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The Howard McMinn manzanita grows into medium to large mounding shrub 8-10 ft. tall with an equal spread. Long and pointed medium green leaves are held upright on mahogany colored stems. Flowers are among the showiest of all manzanitas; large clusters of light pink to white flowers can cover the plant during late winter.

Howard McMinn manzanita has been grown in California gardens for more than 50 years and has proven to be one of the most garden tolerant and popular shrub manzanitas. It is well adapted to the Inland Empire when grown in areas shaded from hot afternoon sun. It shows greater tolerance to traditional garden care and watering than most manzanitas, but soils must still be well-drained and only low amounts of summer watering is advised. Mature plants can be pruned to reveal elegant and colorful branching character that provides excellent value for specimen and feature plantings near patios, in raised planters and in containers. This is one of the few species of manzanita that shows tolerance of regular clipping to shape into hedges.

Water Needs

The Howard McMinn manzanita grow best on well drained soils with normal winter rains and low amounts of supplemental water during summer. Young plants will grow faster with moderate amounts of water during dry winter spells; established plants grow well with periodic deep irrigation in the summer. Manzanitas are vulnerable to disease problems when summer irrigation produces moist soil and leaf litter conditions that enable active fungi and bacteria growth.

The chart shown below provides a recommended baseline guide to the monthly irrigation schedule and volume of supplemental water needed to maintain healthy growth throughout the average year. It should be noted there are several months marked by an asterisk (*) when winter rains can provide sufficient moisture and irrigation is not needed. The high and low range of moisture indicates it can grow with varying amounts of water; it is desirable to have leaf litter and the top layer of soil beneath the understory of the plant to dry out between irrigation applications.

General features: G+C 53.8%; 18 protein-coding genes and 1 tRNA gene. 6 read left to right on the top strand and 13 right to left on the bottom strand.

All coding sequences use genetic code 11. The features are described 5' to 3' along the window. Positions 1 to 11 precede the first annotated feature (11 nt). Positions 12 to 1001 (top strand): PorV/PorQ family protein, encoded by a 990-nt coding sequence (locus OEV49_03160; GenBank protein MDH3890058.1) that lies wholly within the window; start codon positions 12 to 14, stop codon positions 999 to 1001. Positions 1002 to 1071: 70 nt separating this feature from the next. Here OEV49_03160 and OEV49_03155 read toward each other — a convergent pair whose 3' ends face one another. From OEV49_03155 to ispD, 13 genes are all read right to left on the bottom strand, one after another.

Irrigation Schedule and Graph

Low Water Use Plants

Irrigation Schedule 1

  Jan* Feb* Mar* Apr May Jun Jul Aug Sep Oct Nov* Dec*
Runs per Month 0x to 2x 0x to 2x 0x to 2x 1x 1x 1x 1x 1x 1x 1x 0x to 2x 0x to 2x
Inches per Run 1" 1" 1" 1" 1" 1" 1" 1" 1" 1" 1" 1"
Inches per Month 0" to 2" 0" to 2" 0" to 2" 1" 1" 1" 1" 1" 1" 1" 0" to 2" 0" to 2"

Range of supplemental summer water: 7"
Range of supplemental winter water: 0"-10"

  Jan* Feb* Mar* Apr May Jun Jul Aug Sep Oct Nov* Dec*
For more information on how to use this Irrigation Schedule and Graph, follow this link.

For information how to calculate your irrigation system’s schedule and precipitation rate, please follow this link.

Plant Properties

Plant Type: Shrub, Native
Foliage Character: Evergreen
Habit: Spreading, Mounding
Growth Rate: Moderate
Height: 6 ft. - 8 ft.
Width: 6 ft. - 8 ft.
Water Needs: Low 1
Foliage Color: Medium green
Flower Color: Pink, White
Flower Season: Winter, Spring
Soil Adaptations: Well-draining soil, Clay, Acidic soil
Exposure Adaptations: Morning sun, Drought, All day sun
Function: Wildlife value, Specimen, Hummingbird plant, Foundations, California native, Borders, Hedge


In general Manzanitas do not need much pruning. Carefully select the right species or cultivar for a fully mature size that fits your space well. Carefully thin or "skirt up" manzanitas to expose beautiful branches in November, after risk of sunburn from long summer days has passed (1). Howard McMinn Manzantia is often used as an informal hedge. In this situation, prune, hedge, or pinch back branch tips after winter-spring flowering to encourage denser foliage (5). Manzanitas occasionally get bright red growths on the edges of leaves. This is manzanita leaf gall aphid, a small insect that causes the plant to create this reaction. It is generally not threatening in healthy plants, but can spread. Growth affected by leaf gall aphid may be pruned out after winter-spring flowering (4).



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